Oregonians have been known to complain when people move here from out of state, most particularly when they come from California. Remember that Tom McCall quote?
But the real question is, are we ready if Oregon — already desirable for our natural beauty and relatively reasonable housing prices — becomes a haven for climate change refugees?
Not sure what this means? Here’s how The Oregonian sums it up:
“What if the American Southwest dries up, browns out, and those people now misting their patios in Arizona head to the still-green Pacific Northwest? What if Californians hit the road north in numbers far surpassing the 20,000 who now move to Oregon each year? What if the polar ice melts, oceans rise and millions living along coastal areas — or ravaged by Katrina-like storms — have to move?”
A United Nations group and other researchers estimate there are now 20 million to 25 million “environmental refugees” — people displaced by drought, storms and floods. Here’s a quick look at some of the problems the rest of the country has to deal with:
California and Southwest: More frequent and more intense wildfires, extended droughts, shortened snowpack season and hard competition for water, declining air quality with increased health challenges.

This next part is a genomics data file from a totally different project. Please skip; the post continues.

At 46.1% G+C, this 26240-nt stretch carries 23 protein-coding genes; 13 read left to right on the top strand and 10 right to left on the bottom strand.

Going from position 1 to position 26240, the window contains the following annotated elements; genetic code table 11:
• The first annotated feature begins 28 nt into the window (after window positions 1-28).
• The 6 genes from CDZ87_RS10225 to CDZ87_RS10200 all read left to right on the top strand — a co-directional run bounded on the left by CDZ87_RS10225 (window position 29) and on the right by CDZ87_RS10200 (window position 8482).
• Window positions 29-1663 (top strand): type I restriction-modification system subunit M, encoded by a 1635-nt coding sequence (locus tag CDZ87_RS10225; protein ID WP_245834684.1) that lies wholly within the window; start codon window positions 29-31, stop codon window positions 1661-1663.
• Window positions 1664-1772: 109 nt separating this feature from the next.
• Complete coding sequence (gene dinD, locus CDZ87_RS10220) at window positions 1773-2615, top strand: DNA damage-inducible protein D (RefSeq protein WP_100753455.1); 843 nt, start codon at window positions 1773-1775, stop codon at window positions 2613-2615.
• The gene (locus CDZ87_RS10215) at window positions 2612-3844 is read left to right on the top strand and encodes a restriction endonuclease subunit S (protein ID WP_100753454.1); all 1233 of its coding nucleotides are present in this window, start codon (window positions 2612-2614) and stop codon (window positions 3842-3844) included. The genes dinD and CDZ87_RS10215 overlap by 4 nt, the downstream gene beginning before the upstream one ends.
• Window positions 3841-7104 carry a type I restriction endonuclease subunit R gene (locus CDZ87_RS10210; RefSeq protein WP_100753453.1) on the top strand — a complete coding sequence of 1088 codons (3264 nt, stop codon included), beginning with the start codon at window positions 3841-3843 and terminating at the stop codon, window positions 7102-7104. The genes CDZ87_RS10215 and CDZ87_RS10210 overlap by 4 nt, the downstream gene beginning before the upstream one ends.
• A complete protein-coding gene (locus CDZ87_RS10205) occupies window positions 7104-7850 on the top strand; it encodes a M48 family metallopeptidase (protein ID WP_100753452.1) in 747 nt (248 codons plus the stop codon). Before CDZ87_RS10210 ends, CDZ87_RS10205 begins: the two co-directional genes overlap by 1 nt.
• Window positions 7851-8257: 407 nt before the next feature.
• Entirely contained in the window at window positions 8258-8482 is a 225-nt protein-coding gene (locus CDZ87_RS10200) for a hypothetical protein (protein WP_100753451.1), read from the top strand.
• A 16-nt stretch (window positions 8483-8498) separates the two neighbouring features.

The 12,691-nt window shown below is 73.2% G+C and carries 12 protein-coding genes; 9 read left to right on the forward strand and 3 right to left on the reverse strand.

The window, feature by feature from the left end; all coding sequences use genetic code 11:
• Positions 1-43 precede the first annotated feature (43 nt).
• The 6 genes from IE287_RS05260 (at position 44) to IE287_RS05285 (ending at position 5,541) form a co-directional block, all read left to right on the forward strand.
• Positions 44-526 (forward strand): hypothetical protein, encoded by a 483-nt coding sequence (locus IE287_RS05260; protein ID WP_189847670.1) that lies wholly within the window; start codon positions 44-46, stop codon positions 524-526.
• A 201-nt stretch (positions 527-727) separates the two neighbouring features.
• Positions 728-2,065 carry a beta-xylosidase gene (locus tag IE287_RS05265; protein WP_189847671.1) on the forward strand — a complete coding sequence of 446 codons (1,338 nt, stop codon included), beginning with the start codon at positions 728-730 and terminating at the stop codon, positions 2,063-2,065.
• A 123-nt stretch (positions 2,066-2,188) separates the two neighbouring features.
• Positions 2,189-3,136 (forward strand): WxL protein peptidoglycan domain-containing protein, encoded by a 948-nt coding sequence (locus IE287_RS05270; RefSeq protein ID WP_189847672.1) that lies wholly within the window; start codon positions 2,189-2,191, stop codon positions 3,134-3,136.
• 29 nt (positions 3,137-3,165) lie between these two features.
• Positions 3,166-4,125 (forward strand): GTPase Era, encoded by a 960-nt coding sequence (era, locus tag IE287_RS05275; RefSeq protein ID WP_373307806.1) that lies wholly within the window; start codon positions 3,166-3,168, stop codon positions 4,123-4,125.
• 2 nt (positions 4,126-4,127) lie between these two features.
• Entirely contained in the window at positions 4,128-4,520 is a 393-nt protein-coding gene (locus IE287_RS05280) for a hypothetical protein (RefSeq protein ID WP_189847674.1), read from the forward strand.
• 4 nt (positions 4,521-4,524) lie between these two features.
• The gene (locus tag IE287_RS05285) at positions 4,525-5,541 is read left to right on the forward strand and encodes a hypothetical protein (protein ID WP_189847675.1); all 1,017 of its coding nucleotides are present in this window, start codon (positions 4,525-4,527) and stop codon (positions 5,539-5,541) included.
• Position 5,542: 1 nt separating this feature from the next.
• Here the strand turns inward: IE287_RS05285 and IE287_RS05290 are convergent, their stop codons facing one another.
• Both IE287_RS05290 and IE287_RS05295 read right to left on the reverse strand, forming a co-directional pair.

Great Plains: More extreme weather events bring more droughts and floods.
Northeast: Rising sea level menaces coastal urban infrastructure, especially transportation systems. Extreme rainstorms raise concern about hurricanes, in greater intensity and frequency.
Mid-Atlantic and South Atlantic coasts: Rising sea level and increased storm surges stall coastal development and threaten estuaries and ecosystems.
Gulf Coast: More frequent high-intensity hurricanes, inundation of coastal wetlands, saltwater intrusion from rising sea level creates “ghost forests.”
Source: U.S. Global Change Research Program
So what does this mean for us? More disasters = more refugees = more Oregonians = more help needed from the Red Cross. Not to mention our local volunteers responding all over the country as other communities are affected. And if you’ve forgotten the Red Cross position on global climate change, you can read it here.
Take the time to read the article yourself. I think you’ll find it fascinating.
Illustration by Eric Baker/The Oregonian